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The Australian National University

Popular Sovereignty and the Nationhood Power

George Duke (2017) 45 (3)

The principle that the constitution derives its ultimate authority from the sovereignty of the people and the nationhood power were both developed by the High Court in the context of Australia’s emergence as an independent nation. Although this shared provenance suggests the possibility of a more significant connection between the two doctrines, such a connection has not been developed in Australian constitutional jurisprudence. The heavily criticised judgment of French J in the Tampa decision appears to allude to such a connection, but the relevant reasoning is ambiguous and either left undeveloped or implicitly rejected in subsequent High Court cases. This paper critically examines the relationship between popular sovereignty and the nationhood power on two levels. In the first instance, the paper investigates whether it is even coherent to seek to provide a normative ground for the nationhood power in popular sovereignty. The paper then considers whether such a justification is consistent with Australian constitutional doctrine. Unsurprisingly, the weight of constitutional principle and doctrine supports the general subjection of the executive to prior legislative authorisation, rather than a robust non-statutory executive power grounded in popular sovereignty. While this conclusion is predictable in an Australian context, a detailed examination of the relationship between the weaker conception of popular sovereignty operative in the reasoning of High Court and the nationhood power nonetheless reveals some important underlying assumptions of current doctrinal orthodoxy.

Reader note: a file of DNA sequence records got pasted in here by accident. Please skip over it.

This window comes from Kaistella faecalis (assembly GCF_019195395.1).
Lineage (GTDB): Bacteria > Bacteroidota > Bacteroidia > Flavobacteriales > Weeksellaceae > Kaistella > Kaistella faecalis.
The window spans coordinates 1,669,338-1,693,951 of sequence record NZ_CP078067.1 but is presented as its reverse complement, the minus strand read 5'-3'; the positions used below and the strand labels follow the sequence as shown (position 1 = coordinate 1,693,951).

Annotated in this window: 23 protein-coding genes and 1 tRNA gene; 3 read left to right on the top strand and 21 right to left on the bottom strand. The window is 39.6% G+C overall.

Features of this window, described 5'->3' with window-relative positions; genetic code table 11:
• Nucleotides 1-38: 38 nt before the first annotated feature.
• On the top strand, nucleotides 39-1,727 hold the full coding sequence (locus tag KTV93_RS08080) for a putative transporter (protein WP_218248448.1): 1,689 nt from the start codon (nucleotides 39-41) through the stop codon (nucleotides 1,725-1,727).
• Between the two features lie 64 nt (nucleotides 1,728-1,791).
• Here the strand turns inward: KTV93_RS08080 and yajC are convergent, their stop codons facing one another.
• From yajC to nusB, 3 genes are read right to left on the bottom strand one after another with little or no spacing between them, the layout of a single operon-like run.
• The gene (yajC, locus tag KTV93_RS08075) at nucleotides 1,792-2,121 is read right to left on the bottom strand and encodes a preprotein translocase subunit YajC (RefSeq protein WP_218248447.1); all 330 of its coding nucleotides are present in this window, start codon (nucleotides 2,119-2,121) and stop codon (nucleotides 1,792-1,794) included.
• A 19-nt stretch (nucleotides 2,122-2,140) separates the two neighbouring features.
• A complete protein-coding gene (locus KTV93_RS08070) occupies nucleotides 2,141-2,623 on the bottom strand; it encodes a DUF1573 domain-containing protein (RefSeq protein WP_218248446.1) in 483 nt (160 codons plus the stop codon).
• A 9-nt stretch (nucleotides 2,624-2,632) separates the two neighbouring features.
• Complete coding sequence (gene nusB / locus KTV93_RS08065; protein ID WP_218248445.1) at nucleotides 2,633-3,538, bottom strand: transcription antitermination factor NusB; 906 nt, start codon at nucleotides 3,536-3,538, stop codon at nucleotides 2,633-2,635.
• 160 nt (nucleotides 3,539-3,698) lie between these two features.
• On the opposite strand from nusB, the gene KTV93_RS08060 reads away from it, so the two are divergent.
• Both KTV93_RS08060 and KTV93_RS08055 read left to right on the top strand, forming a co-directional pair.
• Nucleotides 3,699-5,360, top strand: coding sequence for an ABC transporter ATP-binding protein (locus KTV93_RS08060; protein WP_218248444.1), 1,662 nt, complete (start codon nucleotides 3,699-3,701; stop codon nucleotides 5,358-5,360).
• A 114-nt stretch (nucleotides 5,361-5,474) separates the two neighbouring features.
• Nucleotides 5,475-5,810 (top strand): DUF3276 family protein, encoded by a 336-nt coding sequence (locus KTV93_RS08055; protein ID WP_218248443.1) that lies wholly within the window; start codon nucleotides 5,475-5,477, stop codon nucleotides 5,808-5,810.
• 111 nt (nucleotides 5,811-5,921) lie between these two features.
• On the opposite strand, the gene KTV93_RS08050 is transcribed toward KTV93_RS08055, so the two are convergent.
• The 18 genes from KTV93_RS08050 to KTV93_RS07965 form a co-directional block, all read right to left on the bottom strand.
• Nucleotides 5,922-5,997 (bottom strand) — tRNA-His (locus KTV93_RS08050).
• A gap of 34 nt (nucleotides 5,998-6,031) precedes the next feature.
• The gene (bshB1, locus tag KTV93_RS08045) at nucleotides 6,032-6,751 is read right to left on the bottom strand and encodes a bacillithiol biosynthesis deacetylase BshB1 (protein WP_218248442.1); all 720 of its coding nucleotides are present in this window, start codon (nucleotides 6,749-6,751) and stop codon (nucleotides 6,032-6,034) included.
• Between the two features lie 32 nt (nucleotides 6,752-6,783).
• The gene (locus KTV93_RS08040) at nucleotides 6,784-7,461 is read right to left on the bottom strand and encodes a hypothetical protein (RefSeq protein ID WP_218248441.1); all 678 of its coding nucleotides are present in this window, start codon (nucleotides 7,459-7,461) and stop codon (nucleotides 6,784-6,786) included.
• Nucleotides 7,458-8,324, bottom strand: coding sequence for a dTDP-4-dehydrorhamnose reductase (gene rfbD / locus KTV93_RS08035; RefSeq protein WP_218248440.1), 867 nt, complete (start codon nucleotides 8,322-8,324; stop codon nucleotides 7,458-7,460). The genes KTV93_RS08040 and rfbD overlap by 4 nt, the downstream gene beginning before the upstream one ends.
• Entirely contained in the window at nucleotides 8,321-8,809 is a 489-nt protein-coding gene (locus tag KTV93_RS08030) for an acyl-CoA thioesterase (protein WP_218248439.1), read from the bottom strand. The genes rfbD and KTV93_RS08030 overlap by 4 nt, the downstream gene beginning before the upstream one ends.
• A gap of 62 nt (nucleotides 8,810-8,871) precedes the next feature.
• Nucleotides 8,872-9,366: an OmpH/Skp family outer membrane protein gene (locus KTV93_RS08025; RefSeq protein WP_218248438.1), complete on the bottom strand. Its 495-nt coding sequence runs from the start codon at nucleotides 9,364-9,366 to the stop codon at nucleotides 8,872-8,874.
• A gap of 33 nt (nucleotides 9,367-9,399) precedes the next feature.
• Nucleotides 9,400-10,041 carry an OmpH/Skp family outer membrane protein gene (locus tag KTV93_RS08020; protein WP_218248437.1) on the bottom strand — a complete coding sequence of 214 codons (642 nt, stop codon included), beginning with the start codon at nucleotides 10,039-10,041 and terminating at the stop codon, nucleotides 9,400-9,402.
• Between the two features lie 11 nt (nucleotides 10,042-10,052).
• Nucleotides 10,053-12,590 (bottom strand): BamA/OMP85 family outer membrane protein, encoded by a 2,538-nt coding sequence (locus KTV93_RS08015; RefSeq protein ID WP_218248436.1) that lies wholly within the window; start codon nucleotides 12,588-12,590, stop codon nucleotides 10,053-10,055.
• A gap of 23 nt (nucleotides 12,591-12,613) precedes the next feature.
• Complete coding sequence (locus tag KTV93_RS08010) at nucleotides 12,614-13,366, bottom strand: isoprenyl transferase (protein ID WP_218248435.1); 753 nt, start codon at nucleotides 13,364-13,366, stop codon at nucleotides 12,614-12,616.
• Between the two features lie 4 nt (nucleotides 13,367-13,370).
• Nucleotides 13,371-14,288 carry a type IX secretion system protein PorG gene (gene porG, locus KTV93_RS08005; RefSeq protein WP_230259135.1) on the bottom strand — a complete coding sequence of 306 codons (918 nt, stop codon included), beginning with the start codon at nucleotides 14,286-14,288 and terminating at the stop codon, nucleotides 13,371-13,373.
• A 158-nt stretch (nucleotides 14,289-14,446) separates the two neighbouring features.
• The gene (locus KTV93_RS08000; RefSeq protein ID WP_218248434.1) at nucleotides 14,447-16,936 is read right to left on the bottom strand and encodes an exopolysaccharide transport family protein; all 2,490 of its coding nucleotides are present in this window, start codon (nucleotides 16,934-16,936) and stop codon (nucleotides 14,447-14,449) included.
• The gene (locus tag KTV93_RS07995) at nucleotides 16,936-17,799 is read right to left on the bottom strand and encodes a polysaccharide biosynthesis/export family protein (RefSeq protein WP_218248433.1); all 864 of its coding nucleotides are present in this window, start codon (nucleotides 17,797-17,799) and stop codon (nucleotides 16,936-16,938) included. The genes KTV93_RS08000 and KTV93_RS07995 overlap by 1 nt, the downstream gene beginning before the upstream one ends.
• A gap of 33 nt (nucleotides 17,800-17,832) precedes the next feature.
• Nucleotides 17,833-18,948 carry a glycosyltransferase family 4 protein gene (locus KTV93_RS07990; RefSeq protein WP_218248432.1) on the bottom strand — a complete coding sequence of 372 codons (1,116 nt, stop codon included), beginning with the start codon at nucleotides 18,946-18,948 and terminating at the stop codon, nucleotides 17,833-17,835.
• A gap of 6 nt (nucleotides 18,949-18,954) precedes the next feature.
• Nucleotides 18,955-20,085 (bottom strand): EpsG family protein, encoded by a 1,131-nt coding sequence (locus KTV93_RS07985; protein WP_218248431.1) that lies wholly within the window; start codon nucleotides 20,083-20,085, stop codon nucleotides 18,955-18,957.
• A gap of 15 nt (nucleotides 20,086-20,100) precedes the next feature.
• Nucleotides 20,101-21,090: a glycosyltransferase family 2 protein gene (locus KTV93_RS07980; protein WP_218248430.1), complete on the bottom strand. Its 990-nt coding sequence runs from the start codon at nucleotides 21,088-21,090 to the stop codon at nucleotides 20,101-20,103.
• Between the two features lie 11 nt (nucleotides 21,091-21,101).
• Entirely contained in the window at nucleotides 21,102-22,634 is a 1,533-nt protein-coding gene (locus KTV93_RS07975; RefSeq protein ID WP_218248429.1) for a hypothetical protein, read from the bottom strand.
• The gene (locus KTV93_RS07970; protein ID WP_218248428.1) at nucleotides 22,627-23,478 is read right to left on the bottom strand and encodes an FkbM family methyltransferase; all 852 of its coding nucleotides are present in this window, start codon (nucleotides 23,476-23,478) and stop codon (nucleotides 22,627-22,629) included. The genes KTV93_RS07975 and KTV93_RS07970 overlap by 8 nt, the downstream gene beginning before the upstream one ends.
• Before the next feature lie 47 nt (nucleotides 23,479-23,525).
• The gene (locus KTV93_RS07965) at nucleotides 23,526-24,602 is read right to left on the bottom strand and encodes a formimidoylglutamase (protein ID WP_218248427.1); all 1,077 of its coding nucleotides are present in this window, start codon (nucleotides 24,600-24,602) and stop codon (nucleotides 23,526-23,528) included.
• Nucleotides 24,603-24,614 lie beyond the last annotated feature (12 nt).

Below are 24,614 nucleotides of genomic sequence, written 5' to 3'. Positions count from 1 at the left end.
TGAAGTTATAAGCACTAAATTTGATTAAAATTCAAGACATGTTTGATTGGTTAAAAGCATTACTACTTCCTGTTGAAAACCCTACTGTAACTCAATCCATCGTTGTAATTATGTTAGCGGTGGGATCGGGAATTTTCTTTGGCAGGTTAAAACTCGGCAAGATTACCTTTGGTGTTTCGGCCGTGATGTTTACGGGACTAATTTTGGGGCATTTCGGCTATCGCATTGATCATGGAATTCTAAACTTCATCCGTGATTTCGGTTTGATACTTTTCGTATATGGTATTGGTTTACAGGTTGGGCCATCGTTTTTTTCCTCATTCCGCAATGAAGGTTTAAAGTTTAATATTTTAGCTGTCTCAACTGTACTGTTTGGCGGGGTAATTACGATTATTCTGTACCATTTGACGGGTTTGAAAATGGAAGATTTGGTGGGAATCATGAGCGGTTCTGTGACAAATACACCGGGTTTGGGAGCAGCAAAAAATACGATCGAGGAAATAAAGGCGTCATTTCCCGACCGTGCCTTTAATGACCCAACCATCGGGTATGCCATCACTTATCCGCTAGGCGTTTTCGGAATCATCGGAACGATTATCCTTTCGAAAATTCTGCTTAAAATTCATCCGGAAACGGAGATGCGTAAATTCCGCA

Vol 45, Issue 3, 2017

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